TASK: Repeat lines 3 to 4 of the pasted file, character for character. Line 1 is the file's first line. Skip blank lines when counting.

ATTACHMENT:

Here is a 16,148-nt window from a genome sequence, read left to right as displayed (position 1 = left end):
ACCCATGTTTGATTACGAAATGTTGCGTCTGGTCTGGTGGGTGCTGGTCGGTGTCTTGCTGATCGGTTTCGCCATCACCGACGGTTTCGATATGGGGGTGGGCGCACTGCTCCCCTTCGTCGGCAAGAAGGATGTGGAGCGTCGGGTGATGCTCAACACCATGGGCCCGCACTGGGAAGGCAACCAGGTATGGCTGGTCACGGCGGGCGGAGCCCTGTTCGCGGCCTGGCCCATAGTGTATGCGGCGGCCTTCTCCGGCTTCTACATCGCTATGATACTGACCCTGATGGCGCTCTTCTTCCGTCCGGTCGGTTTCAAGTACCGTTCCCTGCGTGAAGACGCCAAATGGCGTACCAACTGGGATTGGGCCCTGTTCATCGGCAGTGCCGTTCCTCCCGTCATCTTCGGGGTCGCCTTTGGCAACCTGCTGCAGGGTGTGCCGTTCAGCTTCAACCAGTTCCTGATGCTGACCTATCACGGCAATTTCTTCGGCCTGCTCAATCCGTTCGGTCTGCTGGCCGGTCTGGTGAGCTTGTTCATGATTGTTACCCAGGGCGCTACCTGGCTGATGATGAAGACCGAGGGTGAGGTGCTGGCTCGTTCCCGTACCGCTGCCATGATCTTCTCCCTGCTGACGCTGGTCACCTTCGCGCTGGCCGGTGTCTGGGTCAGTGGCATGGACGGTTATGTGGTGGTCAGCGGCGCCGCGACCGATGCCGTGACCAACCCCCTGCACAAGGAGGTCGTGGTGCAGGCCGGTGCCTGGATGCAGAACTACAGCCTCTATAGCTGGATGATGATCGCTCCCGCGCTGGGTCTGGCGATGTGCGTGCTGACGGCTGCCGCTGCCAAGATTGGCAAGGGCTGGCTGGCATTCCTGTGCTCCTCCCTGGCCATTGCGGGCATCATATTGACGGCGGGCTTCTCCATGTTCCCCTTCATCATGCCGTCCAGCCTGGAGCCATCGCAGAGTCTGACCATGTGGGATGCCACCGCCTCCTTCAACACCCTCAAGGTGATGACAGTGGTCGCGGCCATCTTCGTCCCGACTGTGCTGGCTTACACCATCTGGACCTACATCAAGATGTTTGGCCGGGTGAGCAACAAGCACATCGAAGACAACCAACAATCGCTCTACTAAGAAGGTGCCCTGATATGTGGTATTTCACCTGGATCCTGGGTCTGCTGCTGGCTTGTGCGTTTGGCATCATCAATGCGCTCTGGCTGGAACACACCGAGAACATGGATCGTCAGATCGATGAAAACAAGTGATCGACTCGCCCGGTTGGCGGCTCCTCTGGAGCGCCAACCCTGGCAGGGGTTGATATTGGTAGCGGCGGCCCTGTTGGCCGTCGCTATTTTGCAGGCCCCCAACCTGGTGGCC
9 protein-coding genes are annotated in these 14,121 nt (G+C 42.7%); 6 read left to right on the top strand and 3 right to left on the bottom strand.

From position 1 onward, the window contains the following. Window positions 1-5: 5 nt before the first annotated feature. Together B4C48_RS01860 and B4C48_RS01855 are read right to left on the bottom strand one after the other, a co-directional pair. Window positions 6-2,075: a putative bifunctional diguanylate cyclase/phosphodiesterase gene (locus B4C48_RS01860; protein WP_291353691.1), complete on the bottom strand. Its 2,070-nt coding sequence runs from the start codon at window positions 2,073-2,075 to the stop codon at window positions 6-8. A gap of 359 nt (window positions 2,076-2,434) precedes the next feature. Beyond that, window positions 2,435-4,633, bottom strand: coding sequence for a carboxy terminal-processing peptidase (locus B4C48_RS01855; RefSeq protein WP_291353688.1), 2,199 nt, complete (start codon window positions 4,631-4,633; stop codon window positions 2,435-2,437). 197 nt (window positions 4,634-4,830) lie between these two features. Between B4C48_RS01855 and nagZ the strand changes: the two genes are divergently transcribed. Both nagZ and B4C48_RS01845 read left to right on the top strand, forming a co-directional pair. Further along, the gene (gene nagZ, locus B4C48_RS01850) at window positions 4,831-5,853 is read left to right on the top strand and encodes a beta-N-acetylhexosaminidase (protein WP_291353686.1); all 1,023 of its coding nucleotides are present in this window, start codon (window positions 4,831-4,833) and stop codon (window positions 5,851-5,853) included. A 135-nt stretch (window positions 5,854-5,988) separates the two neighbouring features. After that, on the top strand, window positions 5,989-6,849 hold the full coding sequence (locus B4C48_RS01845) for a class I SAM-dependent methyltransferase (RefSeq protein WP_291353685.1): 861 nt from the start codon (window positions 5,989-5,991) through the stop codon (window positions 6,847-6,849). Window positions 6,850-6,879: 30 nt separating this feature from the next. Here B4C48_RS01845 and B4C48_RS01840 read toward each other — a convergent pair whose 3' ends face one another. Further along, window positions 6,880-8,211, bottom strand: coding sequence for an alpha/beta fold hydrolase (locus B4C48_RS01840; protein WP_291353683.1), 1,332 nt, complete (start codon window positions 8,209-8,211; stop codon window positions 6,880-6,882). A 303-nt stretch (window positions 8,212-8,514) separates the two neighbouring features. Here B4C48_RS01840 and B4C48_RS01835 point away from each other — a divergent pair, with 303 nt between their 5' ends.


9 protein-coding genes are annotated in these 14,121 nt (G+C 42.7%); 6 read left to right on the top strand and 3 right to left on the bottom strand.

From position 1 onward, the window contains the following. Window positions 1-5: 5 nt before the first annotated feature. Together B4C48_RS01860 and B4C48_RS01855 are read right to left on the bottom strand one after the other, a co-directional pair. Window positions 6-2,075: a putative bifunctional diguanylate cyclase/phosphodiesterase gene (locus B4C48_RS01860; protein WP_291353691.1), complete on the bottom strand. Its 2,070-nt coding sequence runs from the start codon at window positions 2,073-2,075 to the stop codon at window positions 6-8. A gap of 359 nt (window positions 2,076-2,434) precedes the next feature. Beyond that, window positions 2,435-4,633, bottom strand: coding sequence for a carboxy terminal-processing peptidase (locus B4C48_RS01855; RefSeq protein WP_291353688.1), 2,199 nt, complete (start codon window positions 4,631-4,633; stop codon window positions 2,435-2,437). 197 nt (window positions 4,634-4,830) lie between these two features. Between B4C48_RS01855 and nagZ the strand changes: the two genes are divergently transcribed. Both nagZ and B4C48_RS01845 read left to right on the top strand, forming a co-directional pair. Further along, the gene (gene nagZ, locus B4C48_RS01850) at window positions 4,831-5,853 is read left to right on the top strand and encodes a beta-N-acetylhexosaminidase (protein WP_291353686.1); all 1,023 of its coding nucleotides are present in this window, start codon (window positions 4,831-4,833) and stop codon (window positions 5,851-5,853) included. A 135-nt stretch (window positions 5,854-5,988) separates the two neighbouring features. After that, on the top strand, window positions 5,989-6,849 hold the full coding sequence (locus B4C48_RS01845) for a class I SAM-dependent methyltransferase (RefSeq protein WP_291353685.1): 861 nt from the start codon (window positions 5,989-5,991) through the stop codon (window positions 6,847-6,849). Window positions 6,850-6,879: 30 nt separating this feature from the next. Here B4C48_RS01845 and B4C48_RS01840 read toward each other — a convergent pair whose 3' ends face one another. Further along, window positions 6,880-8,211, bottom strand: coding sequence for an alpha/beta fold hydrolase (locus B4C48_RS01840; protein WP_291353683.1), 1,332 nt, complete (start codon window positions 8,209-8,211; stop codon window positions 6,880-6,882). A 303-nt stretch (window positions 8,212-8,514) separates the two neighbouring features. Here B4C48_RS01840 and B4C48_RS01835 point away from each other — a divergent pair, with 303 nt between their 5' ends.